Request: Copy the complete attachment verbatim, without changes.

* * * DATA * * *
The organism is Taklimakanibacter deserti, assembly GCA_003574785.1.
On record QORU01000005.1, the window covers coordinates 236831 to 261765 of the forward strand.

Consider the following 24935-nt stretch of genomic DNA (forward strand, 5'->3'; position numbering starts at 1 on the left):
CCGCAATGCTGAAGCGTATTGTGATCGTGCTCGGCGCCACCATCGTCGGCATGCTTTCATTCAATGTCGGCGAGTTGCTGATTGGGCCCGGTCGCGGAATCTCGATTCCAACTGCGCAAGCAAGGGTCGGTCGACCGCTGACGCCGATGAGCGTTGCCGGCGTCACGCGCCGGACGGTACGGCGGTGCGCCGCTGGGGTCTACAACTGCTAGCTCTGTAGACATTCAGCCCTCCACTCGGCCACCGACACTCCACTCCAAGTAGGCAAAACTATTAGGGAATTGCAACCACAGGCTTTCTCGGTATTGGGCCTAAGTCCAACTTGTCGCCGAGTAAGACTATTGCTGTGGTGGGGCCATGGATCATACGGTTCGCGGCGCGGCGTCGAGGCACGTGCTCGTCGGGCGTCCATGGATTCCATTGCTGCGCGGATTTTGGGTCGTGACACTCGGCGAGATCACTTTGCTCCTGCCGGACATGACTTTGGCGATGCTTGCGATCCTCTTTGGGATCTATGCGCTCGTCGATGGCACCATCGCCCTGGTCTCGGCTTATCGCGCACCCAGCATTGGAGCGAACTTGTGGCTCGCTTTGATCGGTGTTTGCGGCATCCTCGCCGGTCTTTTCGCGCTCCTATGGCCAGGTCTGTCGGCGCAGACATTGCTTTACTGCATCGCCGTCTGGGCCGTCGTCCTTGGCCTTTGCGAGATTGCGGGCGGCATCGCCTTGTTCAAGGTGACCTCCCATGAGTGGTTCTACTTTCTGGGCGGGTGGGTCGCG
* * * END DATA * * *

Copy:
The organism is Taklimakanibacter deserti, assembly GCA_003574785.1.
On record QORU01000005.1, the window covers coordinates 236831 to 261765 of the forward strand.

Consider the following 24935-nt stretch of genomic DNA (forward strand, 5'->3'; position numbering starts at 1 on the left):
CCGCAATGCTGAAGCGTATTGTGATCGTGCTCGGCGCCACCATCGTCGGCATGCTTTCATTCAATGTCGGCGAGTTGCTGATTGGGCCCGGTCGCGGAATCTCGATTCCAACTGCGCAAGCAAGGGTCGGTCGACCGCTGACGCCGATGAGCGTTGCCGGCGTCACGCGCCGGACGGTACGGCGGTGCGCCGCTGGGGTCTACAACTGCTAGCTCTGTAGACATTCAGCCCTCCACTCGGCCACCGACACTCCACTCCAAGTAGGCAAAACTATTAGGGAATTGCAACCACAGGCTTTCTCGGTATTGGGCCTAAGTCCAACTTGTCGCCGAGTAAGACTATTGCTGTGGTGGGGCCATGGATCATACGGTTCGCGGCGCGGCGTCGAGGCACGTGCTCGTCGGGCGTCCATGGATTCCATTGCTGCGCGGATTTTGGGTCGTGACACTCGGCGAGATCACTTTGCTCCTGCCGGACATGACTTTGGCGATGCTTGCGATCCTCTTTGGGATCTATGCGCTCGTCGATGGCACCATCGCCCTGGTCTCGGCTTATCGCGCACCCAGCATTGGAGCGAACTTGTGGCTCGCTTTGATCGGTGTTTGCGGCATCCTCGCCGGTCTTTTCGCGCTCCTATGGCCAGGTCTGTCGGCGCAGACATTGCTTTACTGCATCGCCGTCTGGGCCGTCGTCCTTGGCCTTTGCGAGATTGCGGGCGGCATCGCCTTGTTCAAGGTGACCTCCCATGAGTGGTTCTACTTTCTGGGCGGGTGGGTCGCG